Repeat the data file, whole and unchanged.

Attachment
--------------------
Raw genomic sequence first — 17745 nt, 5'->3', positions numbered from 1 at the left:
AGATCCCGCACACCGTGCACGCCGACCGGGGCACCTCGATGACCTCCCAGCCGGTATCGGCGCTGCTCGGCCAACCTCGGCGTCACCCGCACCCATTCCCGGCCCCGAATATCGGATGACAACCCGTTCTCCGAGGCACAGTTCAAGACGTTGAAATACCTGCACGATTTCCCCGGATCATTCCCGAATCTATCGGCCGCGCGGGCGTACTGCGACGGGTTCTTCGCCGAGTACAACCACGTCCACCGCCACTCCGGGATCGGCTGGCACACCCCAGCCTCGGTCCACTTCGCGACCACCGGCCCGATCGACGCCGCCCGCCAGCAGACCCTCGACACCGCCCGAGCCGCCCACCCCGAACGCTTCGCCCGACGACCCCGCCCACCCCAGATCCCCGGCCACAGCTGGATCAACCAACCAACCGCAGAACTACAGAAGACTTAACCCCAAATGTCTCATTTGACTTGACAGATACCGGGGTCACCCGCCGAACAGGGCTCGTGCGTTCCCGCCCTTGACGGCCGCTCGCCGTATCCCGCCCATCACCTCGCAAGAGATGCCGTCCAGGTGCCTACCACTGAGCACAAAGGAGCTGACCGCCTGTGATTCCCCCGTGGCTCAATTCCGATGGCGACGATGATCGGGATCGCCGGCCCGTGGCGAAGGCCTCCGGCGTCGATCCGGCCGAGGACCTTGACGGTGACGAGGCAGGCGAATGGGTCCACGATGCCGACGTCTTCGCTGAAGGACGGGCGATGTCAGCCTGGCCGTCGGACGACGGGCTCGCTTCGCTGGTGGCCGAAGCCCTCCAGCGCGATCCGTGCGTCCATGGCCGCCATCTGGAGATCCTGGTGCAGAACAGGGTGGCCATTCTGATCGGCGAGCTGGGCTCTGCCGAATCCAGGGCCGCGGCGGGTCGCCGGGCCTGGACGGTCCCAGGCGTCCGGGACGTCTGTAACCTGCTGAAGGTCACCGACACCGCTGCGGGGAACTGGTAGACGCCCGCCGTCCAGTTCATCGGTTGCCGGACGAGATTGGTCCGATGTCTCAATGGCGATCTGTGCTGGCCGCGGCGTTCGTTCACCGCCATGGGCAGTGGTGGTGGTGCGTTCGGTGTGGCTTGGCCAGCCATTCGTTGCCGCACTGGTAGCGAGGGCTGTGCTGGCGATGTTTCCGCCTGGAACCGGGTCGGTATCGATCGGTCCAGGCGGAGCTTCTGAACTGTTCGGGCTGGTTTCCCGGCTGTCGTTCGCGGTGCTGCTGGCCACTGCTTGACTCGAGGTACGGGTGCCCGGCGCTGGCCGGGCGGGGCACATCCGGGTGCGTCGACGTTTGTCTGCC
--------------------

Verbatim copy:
Raw genomic sequence first — 17745 nt, 5'->3', positions numbered from 1 at the left:
AGATCCCGCACACCGTGCACGCCGACCGGGGCACCTCGATGACCTCCCAGCCGGTATCGGCGCTGCTCGGCCAACCTCGGCGTCACCCGCACCCATTCCCGGCCCCGAATATCGGATGACAACCCGTTCTCCGAGGCACAGTTCAAGACGTTGAAATACCTGCACGATTTCCCCGGATCATTCCCGAATCTATCGGCCGCGCGGGCGTACTGCGACGGGTTCTTCGCCGAGTACAACCACGTCCACCGCCACTCCGGGATCGGCTGGCACACCCCAGCCTCGGTCCACTTCGCGACCACCGGCCCGATCGACGCCGCCCGCCAGCAGACCCTCGACACCGCCCGAGCCGCCCACCCCGAACGCTTCGCCCGACGACCCCGCCCACCCCAGATCCCCGGCCACAGCTGGATCAACCAACCAACCGCAGAACTACAGAAGACTTAACCCCAAATGTCTCATTTGACTTGACAGATACCGGGGTCACCCGCCGAACAGGGCTCGTGCGTTCCCGCCCTTGACGGCCGCTCGCCGTATCCCGCCCATCACCTCGCAAGAGATGCCGTCCAGGTGCCTACCACTGAGCACAAAGGAGCTGACCGCCTGTGATTCCCCCGTGGCTCAATTCCGATGGCGACGATGATCGGGATCGCCGGCCCGTGGCGAAGGCCTCCGGCGTCGATCCGGCCGAGGACCTTGACGGTGACGAGGCAGGCGAATGGGTCCACGATGCCGACGTCTTCGCTGAAGGACGGGCGATGTCAGCCTGGCCGTCGGACGACGGGCTCGCTTCGCTGGTGGCCGAAGCCCTCCAGCGCGATCCGTGCGTCCATGGCCGCCATCTGGAGATCCTGGTGCAGAACAGGGTGGCCATTCTGATCGGCGAGCTGGGCTCTGCCGAATCCAGGGCCGCGGCGGGTCGCCGGGCCTGGACGGTCCCAGGCGTCCGGGACGTCTGTAACCTGCTGAAGGTCACCGACACCGCTGCGGGGAACTGGTAGACGCCCGCCGTCCAGTTCATCGGTTGCCGGACGAGATTGGTCCGATGTCTCAATGGCGATCTGTGCTGGCCGCGGCGTTCGTTCACCGCCATGGGCAGTGGTGGTGGTGCGTTCGGTGTGGCTTGGCCAGCCATTCGTTGCCGCACTGGTAGCGAGGGCTGTGCTGGCGATGTTTCCGCCTGGAACCGGGTCGGTATCGATCGGTCCAGGCGGAGCTTCTGAACTGTTCGGGCTGGTTTCCCGGCTGTCGTTCGCGGTGCTGCTGGCCACTGCTTGACTCGAGGTACGGGTGCCCGGCGCTGGCCGGGCGGGGCACATCCGGGTGCGTCGACGTTTGTCTGCC